Sevres Biscuit Collection is ASC Luther Bean Museum October Artifact of the Month


Article by Rebekah Tirrell

What began as a small practice for the Chinese elite, turned into a collector's ideal. The Adams State College Luther Bean Museum Artifact of the Month is the Sevres Biscuit Collection of feminine figurines donated by Mrs. Beryl G. Woodard in 1985.

Originally created during the Tang Dynasty (618-907), porcelain's popularity soon spread reaching Europe in the 12th century. A company was eventually opened in Sevres, France, where the Luther Bean Museum's porcelain collection was created.

The Luther Bean Museum's porcelain is fashioned in Rococo Style, ornamented detail with a tooled surface and an applied, raised decoration.

According to curator and historian, William C. Gates, Jr., M.A., porcelain made in France was not pure, resulting in a soft clay. Soft porcelain colors are also more vibrant and to some more appealing. The matte unglazed and unpainted white Sevres porcelain, or biscuit, is popular among collectors; and the pieces presented are a fine example of how this style was and is admired. This biscuit style of porcelain began in 1738, and truly started to become more eminent in 1749, and continued until Alexandre Brongniart found the means to make the original Chinese porcelain. During the 1770s, a more restrained neo-classical influence took over the art.

From 1738 until 1876 the Sevres Porcelain Factory underwent a variety of changes. Chantilly workers moved their porcelain workplace to the Chateau de Vincennes, near Paris, to open up a larger production factory. Around 1752, King Louis XV became involved and invested in the work and production and compensated the company to move to Sevres, a suburb of Paris. This gave them their name, Sevres Porcelain Factory. Due to the Revolution and the New French Republic, the company went out of business by 1800. The State Hermitage Museum in St. Petersburg, Russia, makes note that when Napoleon Bonaparte took the throne, Brongniart resurrected Sevres Porcelain, helping restore it to its golden age of the mid-18th century. In 1876, the factory moved again to St. Cloud, where it remains today.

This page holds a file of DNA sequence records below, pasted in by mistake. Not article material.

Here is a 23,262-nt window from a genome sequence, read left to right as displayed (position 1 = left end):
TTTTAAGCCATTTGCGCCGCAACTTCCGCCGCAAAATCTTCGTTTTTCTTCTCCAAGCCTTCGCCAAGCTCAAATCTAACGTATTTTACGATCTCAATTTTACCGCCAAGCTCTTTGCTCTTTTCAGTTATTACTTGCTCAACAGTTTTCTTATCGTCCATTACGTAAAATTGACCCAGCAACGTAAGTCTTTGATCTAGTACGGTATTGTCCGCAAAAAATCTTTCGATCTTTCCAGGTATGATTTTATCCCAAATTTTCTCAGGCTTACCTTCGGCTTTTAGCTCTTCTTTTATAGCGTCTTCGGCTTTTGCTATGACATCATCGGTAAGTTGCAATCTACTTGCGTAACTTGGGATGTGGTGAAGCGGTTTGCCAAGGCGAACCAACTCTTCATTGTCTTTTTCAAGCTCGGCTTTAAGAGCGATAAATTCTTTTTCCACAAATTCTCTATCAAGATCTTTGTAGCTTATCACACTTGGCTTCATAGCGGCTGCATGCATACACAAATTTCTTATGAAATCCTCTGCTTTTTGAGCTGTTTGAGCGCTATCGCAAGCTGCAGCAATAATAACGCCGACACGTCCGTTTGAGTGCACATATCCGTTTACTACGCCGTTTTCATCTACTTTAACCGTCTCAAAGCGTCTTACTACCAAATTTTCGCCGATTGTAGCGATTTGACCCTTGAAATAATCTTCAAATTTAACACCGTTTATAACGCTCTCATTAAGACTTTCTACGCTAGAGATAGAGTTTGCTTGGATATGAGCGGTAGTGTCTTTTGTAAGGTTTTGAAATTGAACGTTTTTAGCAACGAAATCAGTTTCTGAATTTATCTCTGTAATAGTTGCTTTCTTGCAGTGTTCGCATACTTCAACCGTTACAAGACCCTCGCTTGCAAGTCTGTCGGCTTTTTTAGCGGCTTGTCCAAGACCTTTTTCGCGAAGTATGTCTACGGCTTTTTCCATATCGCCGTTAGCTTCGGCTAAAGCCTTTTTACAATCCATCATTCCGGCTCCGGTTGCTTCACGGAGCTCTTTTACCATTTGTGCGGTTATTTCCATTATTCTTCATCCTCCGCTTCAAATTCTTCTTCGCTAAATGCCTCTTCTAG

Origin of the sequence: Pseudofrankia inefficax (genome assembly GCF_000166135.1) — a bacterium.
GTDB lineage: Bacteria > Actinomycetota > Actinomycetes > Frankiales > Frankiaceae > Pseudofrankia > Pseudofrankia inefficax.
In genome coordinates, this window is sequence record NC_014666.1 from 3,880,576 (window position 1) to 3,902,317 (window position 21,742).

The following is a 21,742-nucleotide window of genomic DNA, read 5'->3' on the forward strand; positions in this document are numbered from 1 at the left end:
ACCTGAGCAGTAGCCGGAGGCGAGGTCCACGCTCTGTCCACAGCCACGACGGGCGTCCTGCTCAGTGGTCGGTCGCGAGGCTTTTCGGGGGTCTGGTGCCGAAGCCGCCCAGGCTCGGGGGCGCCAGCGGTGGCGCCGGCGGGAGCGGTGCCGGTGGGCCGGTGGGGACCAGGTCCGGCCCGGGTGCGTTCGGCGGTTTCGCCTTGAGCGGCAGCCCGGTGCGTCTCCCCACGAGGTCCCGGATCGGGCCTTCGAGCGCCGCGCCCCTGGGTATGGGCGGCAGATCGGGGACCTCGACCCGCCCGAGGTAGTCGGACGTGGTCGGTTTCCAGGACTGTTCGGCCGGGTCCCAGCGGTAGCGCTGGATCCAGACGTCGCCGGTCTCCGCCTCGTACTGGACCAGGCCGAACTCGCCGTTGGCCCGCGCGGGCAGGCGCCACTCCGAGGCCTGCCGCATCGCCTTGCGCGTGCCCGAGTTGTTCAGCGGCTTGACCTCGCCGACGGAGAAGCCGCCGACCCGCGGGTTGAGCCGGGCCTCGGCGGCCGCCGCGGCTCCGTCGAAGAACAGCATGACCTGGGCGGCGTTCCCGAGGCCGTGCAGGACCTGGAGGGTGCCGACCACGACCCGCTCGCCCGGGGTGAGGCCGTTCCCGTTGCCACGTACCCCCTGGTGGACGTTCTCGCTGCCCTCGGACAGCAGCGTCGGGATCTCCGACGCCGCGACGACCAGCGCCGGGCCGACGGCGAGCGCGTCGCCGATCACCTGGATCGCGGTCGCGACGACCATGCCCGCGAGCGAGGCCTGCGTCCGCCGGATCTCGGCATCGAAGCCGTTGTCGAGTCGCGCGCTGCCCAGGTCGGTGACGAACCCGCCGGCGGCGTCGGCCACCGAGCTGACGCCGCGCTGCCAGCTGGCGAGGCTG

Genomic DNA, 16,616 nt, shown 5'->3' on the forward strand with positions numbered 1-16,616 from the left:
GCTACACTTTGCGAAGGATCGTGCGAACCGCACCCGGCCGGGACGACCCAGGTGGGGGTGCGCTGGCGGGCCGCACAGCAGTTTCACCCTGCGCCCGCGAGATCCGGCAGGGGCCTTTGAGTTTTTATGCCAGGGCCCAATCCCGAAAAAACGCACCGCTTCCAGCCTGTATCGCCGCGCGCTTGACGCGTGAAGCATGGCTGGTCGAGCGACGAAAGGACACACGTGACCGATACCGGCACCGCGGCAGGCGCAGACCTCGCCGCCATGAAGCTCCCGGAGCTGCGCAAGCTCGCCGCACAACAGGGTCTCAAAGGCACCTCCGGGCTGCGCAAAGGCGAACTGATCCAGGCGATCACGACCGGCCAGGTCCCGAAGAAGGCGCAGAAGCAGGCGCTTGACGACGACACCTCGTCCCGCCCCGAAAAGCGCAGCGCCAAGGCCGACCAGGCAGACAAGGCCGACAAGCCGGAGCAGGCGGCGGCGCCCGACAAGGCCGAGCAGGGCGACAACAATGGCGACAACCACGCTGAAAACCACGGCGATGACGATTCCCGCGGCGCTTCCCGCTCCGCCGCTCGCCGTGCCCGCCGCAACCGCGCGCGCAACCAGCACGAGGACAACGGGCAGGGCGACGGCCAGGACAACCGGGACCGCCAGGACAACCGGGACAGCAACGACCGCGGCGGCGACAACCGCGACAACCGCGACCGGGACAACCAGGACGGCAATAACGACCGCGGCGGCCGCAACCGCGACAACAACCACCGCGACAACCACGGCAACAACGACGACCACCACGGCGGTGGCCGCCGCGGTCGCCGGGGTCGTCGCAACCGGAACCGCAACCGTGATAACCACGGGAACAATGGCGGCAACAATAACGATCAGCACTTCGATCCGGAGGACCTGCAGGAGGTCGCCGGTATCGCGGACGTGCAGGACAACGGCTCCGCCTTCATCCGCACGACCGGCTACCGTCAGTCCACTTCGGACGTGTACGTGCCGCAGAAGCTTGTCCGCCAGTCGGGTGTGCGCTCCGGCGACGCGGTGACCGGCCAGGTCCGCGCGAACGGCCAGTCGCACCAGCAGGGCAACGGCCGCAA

The Antique China Porcelain and Collectibles, a working site for NACQ Partners Inc, indicates that porcelain from Sevre'' golden age in the 18th century is rare, especially in the biscuit style because of its fragility. Many of the more elaborate pieces are in museums today. Antiques Art Collectibles website also mentions how genuine pieces are rarely offered for sale outside specialist dealers and auction rooms. The biscuit pieces found in Luther Bean Museum are dated ca. 1753.

The Luther Bean Museum is located on the Adams State College campus in Richardson Hall, second floor south end. The museum is free and open to the public. It is open from 9 a.m. until 4 p.m. Tuesdays through Fridays. For more information call 719-587-7151; email; or visit the website

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